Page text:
By Jeff Bell, Victoria Times Colonist, February 10, 2012
Victoria’s garbage isn’t coming out of the backyard and onto the curbside, at least for the time being.
Councillors decided Thursday night to hold off on the change, but it is expected to be back on the council’s agenda next week.
The council was scheduled to consider choosing the cheapest of three options for pickup of garbage and organics (such as vegetable and meat scraps).
It emerged as the apparent favourite in a city survey and would cost $161 per household per year, with material collected at the curb every two weeks and receptacles left at the curb. The change was to be made in January next year.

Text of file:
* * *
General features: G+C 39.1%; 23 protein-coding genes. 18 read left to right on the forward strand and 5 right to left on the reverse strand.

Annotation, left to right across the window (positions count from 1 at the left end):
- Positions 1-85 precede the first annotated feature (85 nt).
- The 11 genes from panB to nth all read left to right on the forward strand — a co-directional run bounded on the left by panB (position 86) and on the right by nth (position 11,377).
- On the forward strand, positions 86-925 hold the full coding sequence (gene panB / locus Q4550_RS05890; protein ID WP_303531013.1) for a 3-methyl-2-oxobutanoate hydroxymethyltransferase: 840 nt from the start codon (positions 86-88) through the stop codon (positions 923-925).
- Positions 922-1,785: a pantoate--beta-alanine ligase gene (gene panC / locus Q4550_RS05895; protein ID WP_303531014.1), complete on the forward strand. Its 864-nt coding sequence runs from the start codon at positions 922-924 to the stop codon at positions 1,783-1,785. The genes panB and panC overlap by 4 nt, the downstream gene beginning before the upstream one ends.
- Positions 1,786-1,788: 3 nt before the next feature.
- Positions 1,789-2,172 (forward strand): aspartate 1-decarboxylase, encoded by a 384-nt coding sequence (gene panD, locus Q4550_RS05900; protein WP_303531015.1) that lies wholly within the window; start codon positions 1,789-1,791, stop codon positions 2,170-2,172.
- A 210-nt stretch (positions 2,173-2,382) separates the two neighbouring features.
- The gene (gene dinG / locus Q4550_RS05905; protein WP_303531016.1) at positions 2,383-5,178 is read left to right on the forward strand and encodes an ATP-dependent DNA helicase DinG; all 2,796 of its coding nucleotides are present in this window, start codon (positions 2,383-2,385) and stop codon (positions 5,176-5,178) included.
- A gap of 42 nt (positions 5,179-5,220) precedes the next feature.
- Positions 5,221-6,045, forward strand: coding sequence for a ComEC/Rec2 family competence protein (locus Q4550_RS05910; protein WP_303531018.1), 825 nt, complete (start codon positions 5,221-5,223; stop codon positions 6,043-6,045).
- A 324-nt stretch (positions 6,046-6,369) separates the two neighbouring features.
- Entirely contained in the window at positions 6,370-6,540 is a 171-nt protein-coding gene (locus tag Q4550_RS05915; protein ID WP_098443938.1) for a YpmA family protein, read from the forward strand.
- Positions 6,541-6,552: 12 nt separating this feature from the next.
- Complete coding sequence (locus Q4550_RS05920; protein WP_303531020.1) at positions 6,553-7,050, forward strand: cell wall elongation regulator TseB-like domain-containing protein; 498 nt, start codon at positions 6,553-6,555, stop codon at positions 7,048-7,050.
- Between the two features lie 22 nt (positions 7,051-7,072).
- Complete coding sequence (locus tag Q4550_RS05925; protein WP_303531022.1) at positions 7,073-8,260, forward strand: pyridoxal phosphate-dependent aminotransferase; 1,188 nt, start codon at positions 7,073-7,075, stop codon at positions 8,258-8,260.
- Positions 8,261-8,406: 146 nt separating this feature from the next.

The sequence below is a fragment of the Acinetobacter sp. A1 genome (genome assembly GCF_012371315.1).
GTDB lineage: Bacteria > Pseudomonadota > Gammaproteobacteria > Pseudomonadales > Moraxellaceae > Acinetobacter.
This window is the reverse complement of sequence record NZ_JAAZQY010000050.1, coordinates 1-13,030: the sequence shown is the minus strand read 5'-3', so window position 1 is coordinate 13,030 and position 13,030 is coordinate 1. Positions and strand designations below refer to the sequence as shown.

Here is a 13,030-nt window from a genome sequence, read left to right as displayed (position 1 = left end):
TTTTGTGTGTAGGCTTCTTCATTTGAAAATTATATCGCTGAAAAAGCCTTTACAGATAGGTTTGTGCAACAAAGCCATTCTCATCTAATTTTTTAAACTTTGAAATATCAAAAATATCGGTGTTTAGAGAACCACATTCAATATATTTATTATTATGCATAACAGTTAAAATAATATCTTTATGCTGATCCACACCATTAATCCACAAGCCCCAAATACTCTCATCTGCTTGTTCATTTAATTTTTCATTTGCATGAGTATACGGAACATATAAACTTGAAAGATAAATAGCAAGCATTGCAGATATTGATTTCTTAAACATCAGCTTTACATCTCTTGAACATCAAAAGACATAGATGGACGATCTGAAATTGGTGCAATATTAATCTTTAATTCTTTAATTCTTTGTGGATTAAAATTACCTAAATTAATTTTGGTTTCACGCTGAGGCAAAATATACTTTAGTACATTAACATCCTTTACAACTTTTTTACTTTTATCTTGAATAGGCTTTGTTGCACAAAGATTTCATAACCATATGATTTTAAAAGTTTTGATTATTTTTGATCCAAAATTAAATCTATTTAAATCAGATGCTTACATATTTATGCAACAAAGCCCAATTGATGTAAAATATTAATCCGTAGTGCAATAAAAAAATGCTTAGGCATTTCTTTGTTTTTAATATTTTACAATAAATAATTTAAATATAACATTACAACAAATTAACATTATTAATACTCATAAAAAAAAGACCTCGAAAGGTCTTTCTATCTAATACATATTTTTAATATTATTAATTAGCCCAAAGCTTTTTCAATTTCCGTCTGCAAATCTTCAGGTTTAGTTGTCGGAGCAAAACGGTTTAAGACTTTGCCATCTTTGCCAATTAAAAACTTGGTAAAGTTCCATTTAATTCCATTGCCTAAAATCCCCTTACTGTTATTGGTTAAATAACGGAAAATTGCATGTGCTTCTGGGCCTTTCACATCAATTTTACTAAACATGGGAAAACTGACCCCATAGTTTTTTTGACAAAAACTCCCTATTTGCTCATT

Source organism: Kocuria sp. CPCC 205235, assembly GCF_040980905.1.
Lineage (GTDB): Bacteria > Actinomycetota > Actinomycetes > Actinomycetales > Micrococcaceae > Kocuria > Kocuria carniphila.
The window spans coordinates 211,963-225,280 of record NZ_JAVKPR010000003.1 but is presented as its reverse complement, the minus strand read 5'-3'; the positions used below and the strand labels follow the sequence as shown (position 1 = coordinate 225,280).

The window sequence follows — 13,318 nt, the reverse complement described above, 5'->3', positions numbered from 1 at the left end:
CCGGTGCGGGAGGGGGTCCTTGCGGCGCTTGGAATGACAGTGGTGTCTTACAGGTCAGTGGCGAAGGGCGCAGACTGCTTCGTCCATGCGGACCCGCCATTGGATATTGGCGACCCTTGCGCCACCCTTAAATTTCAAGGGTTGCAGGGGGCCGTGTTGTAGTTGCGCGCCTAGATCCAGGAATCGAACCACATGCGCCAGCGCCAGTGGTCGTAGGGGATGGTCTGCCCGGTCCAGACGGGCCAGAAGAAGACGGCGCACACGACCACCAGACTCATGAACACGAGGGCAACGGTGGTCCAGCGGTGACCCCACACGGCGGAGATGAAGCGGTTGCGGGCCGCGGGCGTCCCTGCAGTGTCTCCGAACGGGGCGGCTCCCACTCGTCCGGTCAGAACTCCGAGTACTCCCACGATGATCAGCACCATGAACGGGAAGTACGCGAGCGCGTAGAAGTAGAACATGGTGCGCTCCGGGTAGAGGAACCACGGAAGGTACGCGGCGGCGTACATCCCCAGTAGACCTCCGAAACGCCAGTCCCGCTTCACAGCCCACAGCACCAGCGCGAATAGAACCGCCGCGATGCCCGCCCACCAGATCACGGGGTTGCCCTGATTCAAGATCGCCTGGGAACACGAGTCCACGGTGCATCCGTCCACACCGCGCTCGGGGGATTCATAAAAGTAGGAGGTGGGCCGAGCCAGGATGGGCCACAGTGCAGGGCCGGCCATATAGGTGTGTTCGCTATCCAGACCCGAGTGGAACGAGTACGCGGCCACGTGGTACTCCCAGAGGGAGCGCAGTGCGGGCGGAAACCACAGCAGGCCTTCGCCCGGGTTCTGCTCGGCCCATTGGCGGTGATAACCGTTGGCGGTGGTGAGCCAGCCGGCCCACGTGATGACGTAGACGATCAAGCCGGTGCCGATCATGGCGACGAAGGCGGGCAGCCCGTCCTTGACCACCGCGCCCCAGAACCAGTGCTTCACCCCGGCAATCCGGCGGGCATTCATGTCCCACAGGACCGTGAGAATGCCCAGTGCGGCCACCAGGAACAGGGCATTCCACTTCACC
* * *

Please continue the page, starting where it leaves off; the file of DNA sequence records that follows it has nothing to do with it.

The city’s survey was sent to 11,400 homes. A total of 4,316 responses came back, but questions were raised about the results at Thursday’s meeting.
John Burrows, president of Local 50 of the Canadian Union of Public Employees, said his analysis of the survey’s numbers differed from what was presented to the council. He had previously criticized the option that was being considered, saying it would lead to the loss of nine jobs.
Coun. Ben Isitt said the information from Burrows made deferring the vote on garbage and organics policy advisable.
“I think we need a more full discussion,” he said. “There is a lack of clarity in what the poll told us.”
The other options in the survey included alternating weekly backyard pickup for garbage and organics, with receptacles left at the curb and at a cost of $229 annually per household. There was also the option of collection from the backyard every two weeks, with receptacles left at the curb, at a cost of $183 per year.
Victoria Mayor Dean Fortin said arrangements can be made to continue backyard pickup for people who cannot move their garbage and organics containers to the curb, including seniors and the disabled.